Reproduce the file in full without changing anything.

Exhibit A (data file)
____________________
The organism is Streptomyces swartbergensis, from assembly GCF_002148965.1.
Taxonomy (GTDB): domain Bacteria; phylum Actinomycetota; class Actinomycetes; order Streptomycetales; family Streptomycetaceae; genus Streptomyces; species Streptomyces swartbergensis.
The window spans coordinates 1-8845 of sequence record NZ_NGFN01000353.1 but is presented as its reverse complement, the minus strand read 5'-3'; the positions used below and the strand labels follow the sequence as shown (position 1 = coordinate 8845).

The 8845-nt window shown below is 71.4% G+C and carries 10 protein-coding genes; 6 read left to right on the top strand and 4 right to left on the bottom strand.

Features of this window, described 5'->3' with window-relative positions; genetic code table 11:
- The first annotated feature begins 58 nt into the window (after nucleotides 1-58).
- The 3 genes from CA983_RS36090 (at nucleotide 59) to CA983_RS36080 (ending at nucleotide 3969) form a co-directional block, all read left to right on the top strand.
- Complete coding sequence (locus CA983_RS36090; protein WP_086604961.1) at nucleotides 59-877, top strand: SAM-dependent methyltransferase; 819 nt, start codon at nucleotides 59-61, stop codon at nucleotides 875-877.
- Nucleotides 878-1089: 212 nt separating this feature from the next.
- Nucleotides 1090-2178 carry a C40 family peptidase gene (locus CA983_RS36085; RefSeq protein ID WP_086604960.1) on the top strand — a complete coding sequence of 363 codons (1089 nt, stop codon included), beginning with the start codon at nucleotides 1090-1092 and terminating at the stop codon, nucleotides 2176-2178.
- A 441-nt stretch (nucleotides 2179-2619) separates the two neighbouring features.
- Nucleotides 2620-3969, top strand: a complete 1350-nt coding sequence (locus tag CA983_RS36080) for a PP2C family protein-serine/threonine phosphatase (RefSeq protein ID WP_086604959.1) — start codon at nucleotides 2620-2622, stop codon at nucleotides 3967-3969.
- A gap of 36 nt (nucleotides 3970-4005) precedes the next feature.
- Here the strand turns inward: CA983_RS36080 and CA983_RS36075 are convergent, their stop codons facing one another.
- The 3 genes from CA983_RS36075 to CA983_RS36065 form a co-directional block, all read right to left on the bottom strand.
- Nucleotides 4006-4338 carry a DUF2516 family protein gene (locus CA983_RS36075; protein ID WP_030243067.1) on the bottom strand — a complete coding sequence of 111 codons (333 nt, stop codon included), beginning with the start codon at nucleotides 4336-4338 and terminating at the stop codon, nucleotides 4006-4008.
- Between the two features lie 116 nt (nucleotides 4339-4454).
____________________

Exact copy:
The organism is Streptomyces swartbergensis, from assembly GCF_002148965.1.
Taxonomy (GTDB): domain Bacteria; phylum Actinomycetota; class Actinomycetes; order Streptomycetales; family Streptomycetaceae; genus Streptomyces; species Streptomyces swartbergensis.
The window spans coordinates 1-8845 of sequence record NZ_NGFN01000353.1 but is presented as its reverse complement, the minus strand read 5'-3'; the positions used below and the strand labels follow the sequence as shown (position 1 = coordinate 8845).

The 8845-nt window shown below is 71.4% G+C and carries 10 protein-coding genes; 6 read left to right on the top strand and 4 right to left on the bottom strand.

Features of this window, described 5'->3' with window-relative positions; genetic code table 11:
- The first annotated feature begins 58 nt into the window (after nucleotides 1-58).
- The 3 genes from CA983_RS36090 (at nucleotide 59) to CA983_RS36080 (ending at nucleotide 3969) form a co-directional block, all read left to right on the top strand.
- Complete coding sequence (locus CA983_RS36090; protein WP_086604961.1) at nucleotides 59-877, top strand: SAM-dependent methyltransferase; 819 nt, start codon at nucleotides 59-61, stop codon at nucleotides 875-877.
- Nucleotides 878-1089: 212 nt separating this feature from the next.
- Nucleotides 1090-2178 carry a C40 family peptidase gene (locus CA983_RS36085; RefSeq protein ID WP_086604960.1) on the top strand — a complete coding sequence of 363 codons (1089 nt, stop codon included), beginning with the start codon at nucleotides 1090-1092 and terminating at the stop codon, nucleotides 2176-2178.
- A 441-nt stretch (nucleotides 2179-2619) separates the two neighbouring features.
- Nucleotides 2620-3969, top strand: a complete 1350-nt coding sequence (locus tag CA983_RS36080) for a PP2C family protein-serine/threonine phosphatase (RefSeq protein ID WP_086604959.1) — start codon at nucleotides 2620-2622, stop codon at nucleotides 3967-3969.
- A gap of 36 nt (nucleotides 3970-4005) precedes the next feature.
- Here the strand turns inward: CA983_RS36080 and CA983_RS36075 are convergent, their stop codons facing one another.
- The 3 genes from CA983_RS36075 to CA983_RS36065 form a co-directional block, all read right to left on the bottom strand.
- Nucleotides 4006-4338 carry a DUF2516 family protein gene (locus CA983_RS36075; protein ID WP_030243067.1) on the bottom strand — a complete coding sequence of 111 codons (333 nt, stop codon included), beginning with the start codon at nucleotides 4336-4338 and terminating at the stop codon, nucleotides 4006-4008.
- Between the two features lie 116 nt (nucleotides 4339-4454).